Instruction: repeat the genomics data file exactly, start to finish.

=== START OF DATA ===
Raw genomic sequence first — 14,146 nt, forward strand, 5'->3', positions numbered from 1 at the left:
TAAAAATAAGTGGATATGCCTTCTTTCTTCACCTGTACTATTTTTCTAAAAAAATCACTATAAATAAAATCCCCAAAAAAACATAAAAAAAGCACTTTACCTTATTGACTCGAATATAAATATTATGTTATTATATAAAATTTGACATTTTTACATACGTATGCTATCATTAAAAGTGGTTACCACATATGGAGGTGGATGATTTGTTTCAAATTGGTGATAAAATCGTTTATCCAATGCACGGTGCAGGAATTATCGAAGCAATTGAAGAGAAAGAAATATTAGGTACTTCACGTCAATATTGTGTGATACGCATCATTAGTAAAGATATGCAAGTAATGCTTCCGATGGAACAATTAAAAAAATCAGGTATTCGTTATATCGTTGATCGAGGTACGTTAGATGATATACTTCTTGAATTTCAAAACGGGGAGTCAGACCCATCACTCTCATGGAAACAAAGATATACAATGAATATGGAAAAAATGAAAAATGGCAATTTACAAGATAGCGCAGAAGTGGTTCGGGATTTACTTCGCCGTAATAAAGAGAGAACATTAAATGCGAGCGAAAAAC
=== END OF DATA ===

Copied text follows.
Raw genomic sequence first — 14,146 nt, forward strand, 5'->3', positions numbered from 1 at the left:
TAAAAATAAGTGGATATGCCTTCTTTCTTCACCTGTACTATTTTTCTAAAAAAATCACTATAAATAAAATCCCCAAAAAAACATAAAAAAAGCACTTTACCTTATTGACTCGAATATAAATATTATGTTATTATATAAAATTTGACATTTTTACATACGTATGCTATCATTAAAAGTGGTTACCACATATGGAGGTGGATGATTTGTTTCAAATTGGTGATAAAATCGTTTATCCAATGCACGGTGCAGGAATTATCGAAGCAATTGAAGAGAAAGAAATATTAGGTACTTCACGTCAATATTGTGTGATACGCATCATTAGTAAAGATATGCAAGTAATGCTTCCGATGGAACAATTAAAAAAATCAGGTATTCGTTATATCGTTGATCGAGGTACGTTAGATGATATACTTCTTGAATTTCAAAACGGGGAGTCAGACCCATCACTCTCATGGAAACAAAGATATACAATGAATATGGAAAAAATGAAAAATGGCAATTTACAAGATAGCGCAGAAGTGGTTCGGGATTTACTTCGCCGTAATAAAGAGAGAACATTAAATGCGAGCGAAAAAC